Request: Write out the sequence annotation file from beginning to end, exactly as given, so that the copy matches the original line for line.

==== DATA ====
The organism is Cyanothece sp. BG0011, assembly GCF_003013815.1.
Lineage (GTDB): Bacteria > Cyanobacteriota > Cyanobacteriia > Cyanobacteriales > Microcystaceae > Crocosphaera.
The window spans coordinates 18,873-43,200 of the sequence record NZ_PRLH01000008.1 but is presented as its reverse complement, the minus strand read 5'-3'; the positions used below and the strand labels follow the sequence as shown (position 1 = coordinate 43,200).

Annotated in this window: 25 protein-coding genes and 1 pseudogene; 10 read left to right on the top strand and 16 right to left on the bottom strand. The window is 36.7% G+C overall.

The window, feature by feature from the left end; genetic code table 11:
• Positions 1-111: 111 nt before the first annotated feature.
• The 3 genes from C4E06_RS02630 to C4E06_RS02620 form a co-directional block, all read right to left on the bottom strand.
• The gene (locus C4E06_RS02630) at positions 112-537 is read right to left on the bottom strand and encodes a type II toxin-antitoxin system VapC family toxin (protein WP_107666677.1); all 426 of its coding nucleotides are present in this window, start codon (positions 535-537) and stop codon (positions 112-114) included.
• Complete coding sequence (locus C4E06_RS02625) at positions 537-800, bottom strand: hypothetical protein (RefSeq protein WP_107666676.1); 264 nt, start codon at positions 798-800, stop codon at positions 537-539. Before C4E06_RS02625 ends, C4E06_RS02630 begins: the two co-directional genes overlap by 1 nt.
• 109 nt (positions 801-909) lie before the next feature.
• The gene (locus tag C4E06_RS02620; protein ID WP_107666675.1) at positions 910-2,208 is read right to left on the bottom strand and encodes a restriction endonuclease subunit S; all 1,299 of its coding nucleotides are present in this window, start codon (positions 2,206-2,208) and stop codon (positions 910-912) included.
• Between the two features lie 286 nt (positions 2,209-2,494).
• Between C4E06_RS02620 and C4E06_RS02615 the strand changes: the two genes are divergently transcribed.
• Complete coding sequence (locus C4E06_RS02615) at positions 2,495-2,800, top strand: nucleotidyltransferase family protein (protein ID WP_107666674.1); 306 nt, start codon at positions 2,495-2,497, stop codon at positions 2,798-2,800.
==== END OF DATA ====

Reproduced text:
The organism is Cyanothece sp. BG0011, assembly GCF_003013815.1.
Lineage (GTDB): Bacteria > Cyanobacteriota > Cyanobacteriia > Cyanobacteriales > Microcystaceae > Crocosphaera.
The window spans coordinates 18,873-43,200 of the sequence record NZ_PRLH01000008.1 but is presented as its reverse complement, the minus strand read 5'-3'; the positions used below and the strand labels follow the sequence as shown (position 1 = coordinate 43,200).

Annotated in this window: 25 protein-coding genes and 1 pseudogene; 10 read left to right on the top strand and 16 right to left on the bottom strand. The window is 36.7% G+C overall.

The window, feature by feature from the left end; genetic code table 11:
• Positions 1-111: 111 nt before the first annotated feature.
• The 3 genes from C4E06_RS02630 to C4E06_RS02620 form a co-directional block, all read right to left on the bottom strand.
• The gene (locus C4E06_RS02630) at positions 112-537 is read right to left on the bottom strand and encodes a type II toxin-antitoxin system VapC family toxin (protein WP_107666677.1); all 426 of its coding nucleotides are present in this window, start codon (positions 535-537) and stop codon (positions 112-114) included.
• Complete coding sequence (locus C4E06_RS02625) at positions 537-800, bottom strand: hypothetical protein (RefSeq protein WP_107666676.1); 264 nt, start codon at positions 798-800, stop codon at positions 537-539. Before C4E06_RS02625 ends, C4E06_RS02630 begins: the two co-directional genes overlap by 1 nt.
• 109 nt (positions 801-909) lie before the next feature.
• The gene (locus tag C4E06_RS02620; protein ID WP_107666675.1) at positions 910-2,208 is read right to left on the bottom strand and encodes a restriction endonuclease subunit S; all 1,299 of its coding nucleotides are present in this window, start codon (positions 2,206-2,208) and stop codon (positions 910-912) included.
• Between the two features lie 286 nt (positions 2,209-2,494).
• Between C4E06_RS02620 and C4E06_RS02615 the strand changes: the two genes are divergently transcribed.
• Complete coding sequence (locus C4E06_RS02615) at positions 2,495-2,800, top strand: nucleotidyltransferase family protein (protein ID WP_107666674.1); 306 nt, start codon at positions 2,495-2,497, stop codon at positions 2,798-2,800.